William Hill hails surge in online betting and boost from pound's Brexit slump

Punters in the UK, US and Australia all place more bets online, but traditional high street betting shops fare less well

Ben Chapman@b_c_chapman
Tuesday 09 May 2017 18:41
All out: the bookmaker’s efforts to reach beyond its shops include the launch of an app
All out: the bookmaker’s efforts to reach beyond its shops include the launch of an app

William Hill enjoyed a 16 per cent surge in online betting and a Brexit boost to its overseas revenues in the last quarter that helped offset some unfavourable football results.

The bookmaker has made a big effort to improve its online presence, which now accounts for around a third of revenues. Over the year it has launched a new app and begun rolling out an overhauled website.

Traditional bricks and mortar betting shops fared less well, with net revenue for the 17 weeks to 25 April up just 1 per cent on the same period last year.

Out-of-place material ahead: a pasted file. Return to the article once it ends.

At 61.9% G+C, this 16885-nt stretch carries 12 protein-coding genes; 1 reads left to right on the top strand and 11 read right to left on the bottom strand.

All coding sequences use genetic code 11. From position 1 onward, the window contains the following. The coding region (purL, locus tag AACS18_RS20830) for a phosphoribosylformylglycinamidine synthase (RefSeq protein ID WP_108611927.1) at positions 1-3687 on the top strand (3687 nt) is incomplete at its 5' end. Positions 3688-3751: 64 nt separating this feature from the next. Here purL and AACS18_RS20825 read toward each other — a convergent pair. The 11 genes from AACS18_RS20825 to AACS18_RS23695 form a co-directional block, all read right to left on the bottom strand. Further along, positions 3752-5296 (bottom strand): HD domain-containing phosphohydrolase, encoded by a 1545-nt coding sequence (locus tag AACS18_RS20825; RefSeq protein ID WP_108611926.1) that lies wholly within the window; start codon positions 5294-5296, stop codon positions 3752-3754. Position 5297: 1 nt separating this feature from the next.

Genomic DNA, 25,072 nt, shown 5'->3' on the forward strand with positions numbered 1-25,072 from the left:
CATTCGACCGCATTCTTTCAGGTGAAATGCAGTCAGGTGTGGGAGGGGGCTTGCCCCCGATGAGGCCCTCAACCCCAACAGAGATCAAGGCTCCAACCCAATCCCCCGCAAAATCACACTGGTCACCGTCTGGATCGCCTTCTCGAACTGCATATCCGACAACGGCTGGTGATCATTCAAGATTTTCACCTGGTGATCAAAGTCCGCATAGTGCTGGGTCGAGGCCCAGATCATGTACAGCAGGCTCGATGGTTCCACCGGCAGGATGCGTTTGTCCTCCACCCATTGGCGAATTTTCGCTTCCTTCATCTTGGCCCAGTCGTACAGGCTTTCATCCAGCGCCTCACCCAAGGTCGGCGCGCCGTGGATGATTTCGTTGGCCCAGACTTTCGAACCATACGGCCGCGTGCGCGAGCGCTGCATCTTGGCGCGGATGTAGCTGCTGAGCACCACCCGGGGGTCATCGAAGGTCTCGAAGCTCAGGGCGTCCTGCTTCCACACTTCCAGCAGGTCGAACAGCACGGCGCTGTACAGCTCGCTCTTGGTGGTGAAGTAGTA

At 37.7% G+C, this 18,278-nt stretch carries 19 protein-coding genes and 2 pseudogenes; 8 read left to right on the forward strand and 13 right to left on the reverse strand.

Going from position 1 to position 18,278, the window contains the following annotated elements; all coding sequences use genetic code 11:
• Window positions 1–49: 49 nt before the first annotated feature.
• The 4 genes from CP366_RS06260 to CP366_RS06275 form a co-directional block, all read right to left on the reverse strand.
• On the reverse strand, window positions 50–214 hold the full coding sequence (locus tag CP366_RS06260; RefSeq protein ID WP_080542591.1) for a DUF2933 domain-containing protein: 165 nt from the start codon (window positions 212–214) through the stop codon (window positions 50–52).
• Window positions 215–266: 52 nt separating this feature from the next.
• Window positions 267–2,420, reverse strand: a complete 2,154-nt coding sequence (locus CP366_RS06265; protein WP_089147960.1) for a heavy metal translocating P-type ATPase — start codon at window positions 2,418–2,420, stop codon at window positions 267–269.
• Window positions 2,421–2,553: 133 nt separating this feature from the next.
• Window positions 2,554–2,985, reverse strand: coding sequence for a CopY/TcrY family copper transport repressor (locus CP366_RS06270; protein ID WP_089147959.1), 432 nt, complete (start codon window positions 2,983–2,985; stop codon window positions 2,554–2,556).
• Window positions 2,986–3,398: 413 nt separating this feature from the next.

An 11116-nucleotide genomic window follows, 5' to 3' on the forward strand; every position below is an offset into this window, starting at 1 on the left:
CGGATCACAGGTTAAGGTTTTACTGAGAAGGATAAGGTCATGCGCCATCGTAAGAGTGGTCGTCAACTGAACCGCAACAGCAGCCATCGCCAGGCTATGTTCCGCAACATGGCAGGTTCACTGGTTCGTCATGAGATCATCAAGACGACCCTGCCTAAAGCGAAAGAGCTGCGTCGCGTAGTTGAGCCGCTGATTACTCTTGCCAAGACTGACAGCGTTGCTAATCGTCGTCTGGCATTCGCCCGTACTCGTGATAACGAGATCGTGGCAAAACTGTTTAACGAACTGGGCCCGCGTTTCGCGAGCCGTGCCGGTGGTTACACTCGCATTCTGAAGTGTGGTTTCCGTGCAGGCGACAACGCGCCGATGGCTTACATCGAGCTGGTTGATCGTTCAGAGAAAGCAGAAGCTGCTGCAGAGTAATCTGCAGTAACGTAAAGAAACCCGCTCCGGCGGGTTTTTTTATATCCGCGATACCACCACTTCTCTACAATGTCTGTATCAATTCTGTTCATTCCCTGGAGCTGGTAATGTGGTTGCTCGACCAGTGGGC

UK betters placed 11 per cent more online, William Hill said, while Australian customers bet 53 per cent more and in the US the figure jumped 19 per cent.

Overseas numbers were boosted significantly by the pound’s slump which increased the value of revenues made in other currencies.

The company hailed strong horse-racing results but said football returns have been lower than expected so far this year.

The push to online appears to be working as the company saw a 24 per cent leap in new accounts set up across the key Cheltenham and Aintree horse-racing festivals earlier this year.

The company said a new 10 per cent levy on horse-racing winnings which came into effect in the UK last month would equate to a £5m hit over the rest of 2017.

Philip Bowcock, who was confirmed as chief executive just two months ago hailed, “a positive start to the year for William Hill across the board”.

He added: “Our online business continues to deliver growth thanks to the improvements in product, user experience and marketing we have made.”

Bookmakers are awaiting the outcome of a Government gambling review, sparked by concerns over problem gambling, particularly on fixed-odds betting terminals (FOBTs).

The machines, which allow customers to bet up to £100 every 20 seconds, now account for 56 per cent of all betting-shop profits. Campaign groups have said they can be highly addictive and some MPs have expressed a desire to cut maximum wagers to just £2 – a move which would likely hurt bookmakers’ bottom lines.

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